When a Soldier Comes Home….

I receive this as an email, but figured I could spread it faster & to more people this way.  It's a message we all need to read and absorb.

This email is being circulated around the world – please keep it going
When a soldier comes home, he finds it hard…. 
..to listen to his son whine about being bored. 
…..to keep a straight face when people complain about potholes
to be tolerant of people who complain about the hassle of getting ready for work. 
…to be understanding when a co-worker complains about a bad night's sleep.
..to be silent when people pray to God for a new car. 
…to control his panic when his wife tells him he needs to drive slower. 
..to be compassionate when a businessman expresses a fear of flying. 

….to keep from laughing when anxious parents say they're afraid to send their kids off to summer camp.    

….to keep from ridiculing someone who complains about hot weather.  

….to control his frustration when a colleague gripes about his coffee being cold.   

….to remain calm when his daughter complains about having to walk the dog. 

…..to be civil to people who complain about their jobs.   

….to just walk away when someone says they only get two weeks of vacation a year.   

….to be forgiving when someone says how hard it is to have a new baby in the house. 

The only thing harder than being a Soldier..  

Is loving one. 

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Chris Brogan got me thinking in his post entitled “Quid Pro No“.  Chris asks a few questions about the online etiquette of reciprocation.  If you follow me on Twitter, does that obligate me to follow you back?  If you send me a connect request me on LinkedIn, does that require me to accept me?  If you friend me on Facebook, am I obligated to say yes?  Chris goes on to ask about the online etiquette of accepting invitations to join Facebook groups or other social networking sites.

The basic question here is whether or not we should feel obligated to accept all of these invitations.  What is the etiquette?  The answer is as varied as the number of people in all of the social networking sites on the internet. We all have our own ethics, our own standards of conduct and more importantly our own level of comfort regarding our privacy.  We should make our choices based on our own set of priorities  while not ignoring the “Golden Rule” principle.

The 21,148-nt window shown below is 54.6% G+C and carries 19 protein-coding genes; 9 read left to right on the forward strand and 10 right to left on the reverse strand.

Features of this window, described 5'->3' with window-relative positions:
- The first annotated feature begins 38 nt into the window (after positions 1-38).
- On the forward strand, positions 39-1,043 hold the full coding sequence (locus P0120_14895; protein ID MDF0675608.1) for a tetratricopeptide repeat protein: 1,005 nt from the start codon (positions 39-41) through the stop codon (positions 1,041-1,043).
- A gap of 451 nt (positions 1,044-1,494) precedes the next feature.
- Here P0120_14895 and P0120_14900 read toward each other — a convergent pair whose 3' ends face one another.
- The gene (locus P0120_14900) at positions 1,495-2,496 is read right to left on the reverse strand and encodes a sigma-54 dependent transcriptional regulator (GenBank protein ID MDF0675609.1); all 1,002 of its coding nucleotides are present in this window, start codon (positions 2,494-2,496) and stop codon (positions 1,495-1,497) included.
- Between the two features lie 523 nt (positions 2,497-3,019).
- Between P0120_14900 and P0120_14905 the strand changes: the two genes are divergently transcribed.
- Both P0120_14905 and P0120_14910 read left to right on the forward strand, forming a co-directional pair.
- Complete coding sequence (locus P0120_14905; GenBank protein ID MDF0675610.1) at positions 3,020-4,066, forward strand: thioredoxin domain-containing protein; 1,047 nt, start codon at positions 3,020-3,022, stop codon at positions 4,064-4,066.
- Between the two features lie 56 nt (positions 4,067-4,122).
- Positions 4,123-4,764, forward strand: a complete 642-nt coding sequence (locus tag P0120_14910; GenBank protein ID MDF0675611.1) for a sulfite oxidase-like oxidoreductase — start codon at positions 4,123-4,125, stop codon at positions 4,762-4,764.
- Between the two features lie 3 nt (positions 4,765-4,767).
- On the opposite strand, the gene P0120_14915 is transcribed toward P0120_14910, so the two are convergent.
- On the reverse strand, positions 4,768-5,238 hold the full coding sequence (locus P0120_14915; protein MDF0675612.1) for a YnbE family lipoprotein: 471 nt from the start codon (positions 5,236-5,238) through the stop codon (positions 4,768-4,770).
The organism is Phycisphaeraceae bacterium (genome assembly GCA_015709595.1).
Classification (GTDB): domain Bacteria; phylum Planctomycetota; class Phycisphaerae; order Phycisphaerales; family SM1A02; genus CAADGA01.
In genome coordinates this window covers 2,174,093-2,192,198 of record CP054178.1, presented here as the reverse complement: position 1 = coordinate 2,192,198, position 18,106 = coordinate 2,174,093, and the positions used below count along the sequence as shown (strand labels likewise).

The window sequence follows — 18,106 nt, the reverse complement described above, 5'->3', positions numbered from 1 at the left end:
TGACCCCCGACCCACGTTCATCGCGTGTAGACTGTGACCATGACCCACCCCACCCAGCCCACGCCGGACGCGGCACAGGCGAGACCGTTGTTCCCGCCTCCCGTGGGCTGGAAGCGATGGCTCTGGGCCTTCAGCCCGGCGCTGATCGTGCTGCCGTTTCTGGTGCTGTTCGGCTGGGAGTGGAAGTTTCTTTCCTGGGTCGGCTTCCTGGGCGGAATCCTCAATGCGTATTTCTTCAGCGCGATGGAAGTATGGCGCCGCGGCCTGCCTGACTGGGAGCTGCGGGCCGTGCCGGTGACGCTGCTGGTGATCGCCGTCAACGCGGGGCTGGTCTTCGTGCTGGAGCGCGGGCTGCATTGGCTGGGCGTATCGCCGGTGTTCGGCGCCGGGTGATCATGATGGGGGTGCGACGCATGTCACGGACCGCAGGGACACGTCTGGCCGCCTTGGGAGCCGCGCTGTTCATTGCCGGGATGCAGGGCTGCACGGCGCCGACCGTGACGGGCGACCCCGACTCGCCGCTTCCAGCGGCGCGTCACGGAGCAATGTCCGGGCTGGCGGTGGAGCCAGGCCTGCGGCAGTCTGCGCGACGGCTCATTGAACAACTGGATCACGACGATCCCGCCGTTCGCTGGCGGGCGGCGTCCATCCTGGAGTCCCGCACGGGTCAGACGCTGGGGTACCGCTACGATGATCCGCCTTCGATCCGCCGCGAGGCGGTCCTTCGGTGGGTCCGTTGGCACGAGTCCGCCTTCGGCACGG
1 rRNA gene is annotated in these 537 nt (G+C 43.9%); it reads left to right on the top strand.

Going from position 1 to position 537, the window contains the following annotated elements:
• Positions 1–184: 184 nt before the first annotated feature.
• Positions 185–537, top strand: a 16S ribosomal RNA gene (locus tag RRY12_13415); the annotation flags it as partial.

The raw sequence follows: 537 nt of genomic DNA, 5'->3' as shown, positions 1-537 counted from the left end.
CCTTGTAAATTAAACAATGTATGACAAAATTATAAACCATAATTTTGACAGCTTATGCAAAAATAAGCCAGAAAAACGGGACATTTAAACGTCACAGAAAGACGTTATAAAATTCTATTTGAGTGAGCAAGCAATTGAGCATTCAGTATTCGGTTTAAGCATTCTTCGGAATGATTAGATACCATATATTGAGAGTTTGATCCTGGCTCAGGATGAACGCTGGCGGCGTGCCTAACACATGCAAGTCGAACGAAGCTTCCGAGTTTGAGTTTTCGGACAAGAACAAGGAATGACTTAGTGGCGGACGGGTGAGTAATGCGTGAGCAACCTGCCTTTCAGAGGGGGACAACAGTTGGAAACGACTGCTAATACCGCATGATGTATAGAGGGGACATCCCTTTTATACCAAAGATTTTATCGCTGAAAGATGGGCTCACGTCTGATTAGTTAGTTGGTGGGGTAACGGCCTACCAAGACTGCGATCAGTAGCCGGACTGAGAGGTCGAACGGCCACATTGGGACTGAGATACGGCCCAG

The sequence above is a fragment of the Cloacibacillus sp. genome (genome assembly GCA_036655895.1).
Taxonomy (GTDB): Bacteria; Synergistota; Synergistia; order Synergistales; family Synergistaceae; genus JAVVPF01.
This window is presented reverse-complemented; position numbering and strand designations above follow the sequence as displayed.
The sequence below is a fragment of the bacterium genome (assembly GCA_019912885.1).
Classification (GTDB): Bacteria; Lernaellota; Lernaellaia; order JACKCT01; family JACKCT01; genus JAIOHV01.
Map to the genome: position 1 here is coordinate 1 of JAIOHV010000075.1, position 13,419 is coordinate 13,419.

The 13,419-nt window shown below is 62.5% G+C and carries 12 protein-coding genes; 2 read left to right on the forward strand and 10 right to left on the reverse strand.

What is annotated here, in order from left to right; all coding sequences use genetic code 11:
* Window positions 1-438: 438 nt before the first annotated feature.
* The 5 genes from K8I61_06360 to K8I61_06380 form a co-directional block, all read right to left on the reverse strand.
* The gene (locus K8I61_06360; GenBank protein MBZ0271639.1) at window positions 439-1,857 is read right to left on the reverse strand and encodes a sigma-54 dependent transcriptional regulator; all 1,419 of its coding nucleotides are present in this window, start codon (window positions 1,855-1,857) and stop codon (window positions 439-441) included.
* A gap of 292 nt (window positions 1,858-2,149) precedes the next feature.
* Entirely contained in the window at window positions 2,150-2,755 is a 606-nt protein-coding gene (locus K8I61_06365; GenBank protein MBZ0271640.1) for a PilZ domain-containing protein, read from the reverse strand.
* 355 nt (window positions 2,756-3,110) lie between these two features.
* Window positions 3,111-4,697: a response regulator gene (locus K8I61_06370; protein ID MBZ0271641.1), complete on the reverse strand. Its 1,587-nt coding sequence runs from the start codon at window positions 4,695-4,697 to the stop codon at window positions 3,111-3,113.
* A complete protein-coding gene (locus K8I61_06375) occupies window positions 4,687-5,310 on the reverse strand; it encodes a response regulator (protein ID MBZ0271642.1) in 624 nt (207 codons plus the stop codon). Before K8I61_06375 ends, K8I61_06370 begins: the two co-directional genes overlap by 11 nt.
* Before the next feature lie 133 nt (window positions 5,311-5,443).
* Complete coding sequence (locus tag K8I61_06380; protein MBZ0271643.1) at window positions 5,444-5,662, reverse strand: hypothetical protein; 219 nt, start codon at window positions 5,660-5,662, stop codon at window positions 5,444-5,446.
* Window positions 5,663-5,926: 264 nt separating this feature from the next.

The relationships we build online can be invaluable. The business associations, the support structure and the friendships we develop can be the basis for improvement of our lives.  So is it wrong to be selective on the connections we choose to make?  I think not.  I think it is not only appropriate but necessary.  If we state that our reason for being a part of a social network is conversations and relationships, shouldn’t we make sure that those conversations and relationships are valuable?  Just as in “real” life (and that is in quotes because my online life is just as real to me as my offline), we don’t make friends or business associates out of every person we meet, why should we feel an obligation to do so online?

If we are using an open-minded, reasonably thought out, rational basis for choosing who we follow, friend, accept invitation from, shouldn’t that be enough? So, how do you make those decisions? What criteria do you use when making these choices?

Everything I should need to know about Social Media I learned in Kindergarten

I often find myself alternately amazed and appalled at the behavior of some people on Twitter and other social networking sites.  Amazed at the kind, caring, generous, selfless nature of some people.  Appalled at the crass, rude, selfish, self-centered behavior of others.   I have witnessed some of the most thoughtful, philanthropic, kind interactions between online strangers (who do not remain strangers for long).  Unfortunately, sometimes it also appears that we have forgotten that there is a human being on the other end of that message we have just sent out into cyberspace.  A human being with feelings, opinions, desires and rights.